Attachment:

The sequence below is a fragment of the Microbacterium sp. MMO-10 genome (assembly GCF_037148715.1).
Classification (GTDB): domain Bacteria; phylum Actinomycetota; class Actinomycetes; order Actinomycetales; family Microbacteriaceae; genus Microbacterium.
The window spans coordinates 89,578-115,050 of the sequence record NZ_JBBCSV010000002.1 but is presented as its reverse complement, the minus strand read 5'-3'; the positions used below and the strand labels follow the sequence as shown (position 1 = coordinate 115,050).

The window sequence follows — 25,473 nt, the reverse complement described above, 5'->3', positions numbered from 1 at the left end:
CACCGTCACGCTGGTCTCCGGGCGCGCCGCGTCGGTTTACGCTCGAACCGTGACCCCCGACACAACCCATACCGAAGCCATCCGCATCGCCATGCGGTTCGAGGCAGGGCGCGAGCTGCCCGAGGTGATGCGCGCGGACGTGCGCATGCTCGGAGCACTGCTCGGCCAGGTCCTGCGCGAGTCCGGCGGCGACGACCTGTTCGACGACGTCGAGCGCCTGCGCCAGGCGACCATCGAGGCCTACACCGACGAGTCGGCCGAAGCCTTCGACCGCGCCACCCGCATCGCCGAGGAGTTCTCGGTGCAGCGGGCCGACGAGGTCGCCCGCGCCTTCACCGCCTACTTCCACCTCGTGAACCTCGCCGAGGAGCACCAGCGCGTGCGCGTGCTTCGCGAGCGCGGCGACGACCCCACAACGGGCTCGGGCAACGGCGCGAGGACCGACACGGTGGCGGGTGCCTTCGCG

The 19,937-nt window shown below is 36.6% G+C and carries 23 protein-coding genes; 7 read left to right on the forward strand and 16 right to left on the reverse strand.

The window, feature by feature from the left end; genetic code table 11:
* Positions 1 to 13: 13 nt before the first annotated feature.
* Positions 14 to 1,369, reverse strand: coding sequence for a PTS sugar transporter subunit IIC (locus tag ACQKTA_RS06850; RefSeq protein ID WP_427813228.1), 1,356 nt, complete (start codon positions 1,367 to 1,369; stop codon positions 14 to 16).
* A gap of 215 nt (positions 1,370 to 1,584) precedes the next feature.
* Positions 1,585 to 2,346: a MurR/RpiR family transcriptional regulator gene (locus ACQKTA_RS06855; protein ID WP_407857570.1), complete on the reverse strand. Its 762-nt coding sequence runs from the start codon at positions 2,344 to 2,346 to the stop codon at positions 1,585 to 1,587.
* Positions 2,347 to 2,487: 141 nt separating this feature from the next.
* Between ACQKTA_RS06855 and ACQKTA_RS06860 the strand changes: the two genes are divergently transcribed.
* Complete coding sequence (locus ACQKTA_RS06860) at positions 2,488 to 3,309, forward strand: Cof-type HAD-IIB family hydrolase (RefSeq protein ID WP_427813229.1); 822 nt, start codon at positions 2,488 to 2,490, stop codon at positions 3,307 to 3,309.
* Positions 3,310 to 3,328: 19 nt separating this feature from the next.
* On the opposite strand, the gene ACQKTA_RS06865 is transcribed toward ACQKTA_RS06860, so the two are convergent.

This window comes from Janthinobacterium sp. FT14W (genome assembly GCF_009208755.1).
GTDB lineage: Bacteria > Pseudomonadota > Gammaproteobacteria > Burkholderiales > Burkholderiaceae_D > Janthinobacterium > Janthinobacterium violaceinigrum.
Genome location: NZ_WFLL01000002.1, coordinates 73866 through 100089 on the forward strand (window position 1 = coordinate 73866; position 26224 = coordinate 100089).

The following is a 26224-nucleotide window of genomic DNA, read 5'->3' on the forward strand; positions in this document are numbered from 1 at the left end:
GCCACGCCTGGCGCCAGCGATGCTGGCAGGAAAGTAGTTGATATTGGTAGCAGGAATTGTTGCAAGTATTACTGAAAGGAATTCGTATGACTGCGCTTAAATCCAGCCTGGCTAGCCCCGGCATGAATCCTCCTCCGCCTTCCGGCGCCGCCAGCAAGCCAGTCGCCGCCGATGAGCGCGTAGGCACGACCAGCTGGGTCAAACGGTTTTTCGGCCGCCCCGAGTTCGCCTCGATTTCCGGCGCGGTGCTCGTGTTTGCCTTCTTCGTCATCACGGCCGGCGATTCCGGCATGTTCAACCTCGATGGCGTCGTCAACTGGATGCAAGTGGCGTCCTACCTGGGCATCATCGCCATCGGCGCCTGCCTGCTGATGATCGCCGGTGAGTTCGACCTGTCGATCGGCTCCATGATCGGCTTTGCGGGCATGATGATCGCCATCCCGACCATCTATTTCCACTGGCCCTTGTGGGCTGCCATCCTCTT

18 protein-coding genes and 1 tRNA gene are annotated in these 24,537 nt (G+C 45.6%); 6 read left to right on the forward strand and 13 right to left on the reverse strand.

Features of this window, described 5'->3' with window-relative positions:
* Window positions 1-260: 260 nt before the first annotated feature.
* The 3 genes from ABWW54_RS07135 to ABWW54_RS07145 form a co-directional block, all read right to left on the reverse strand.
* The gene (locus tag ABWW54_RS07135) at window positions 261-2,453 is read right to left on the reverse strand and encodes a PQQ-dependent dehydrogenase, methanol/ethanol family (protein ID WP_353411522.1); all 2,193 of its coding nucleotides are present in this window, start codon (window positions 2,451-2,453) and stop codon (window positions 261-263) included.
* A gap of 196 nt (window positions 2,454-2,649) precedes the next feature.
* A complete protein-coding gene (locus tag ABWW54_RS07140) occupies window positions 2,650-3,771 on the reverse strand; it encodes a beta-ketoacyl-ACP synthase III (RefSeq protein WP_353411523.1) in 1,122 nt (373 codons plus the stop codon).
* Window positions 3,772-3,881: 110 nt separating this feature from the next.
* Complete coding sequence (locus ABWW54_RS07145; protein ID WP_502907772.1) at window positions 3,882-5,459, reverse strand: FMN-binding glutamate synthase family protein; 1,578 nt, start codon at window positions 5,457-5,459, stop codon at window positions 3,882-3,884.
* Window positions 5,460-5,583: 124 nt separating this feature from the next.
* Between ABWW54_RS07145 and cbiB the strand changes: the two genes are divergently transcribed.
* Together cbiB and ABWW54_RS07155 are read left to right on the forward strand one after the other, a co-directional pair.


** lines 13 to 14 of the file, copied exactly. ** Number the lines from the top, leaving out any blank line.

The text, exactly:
* Between ACQKTA_RS06855 and ACQKTA_RS06860 the strand changes: the two genes are divergently transcribed.
* Complete coding sequence (locus ACQKTA_RS06860) at positions 2,488 to 3,309, forward strand: Cof-type HAD-IIB family hydrolase (RefSeq protein ID WP_427813229.1); 822 nt, start codon at positions 2,488 to 2,490, stop codon at positions 3,307 to 3,309.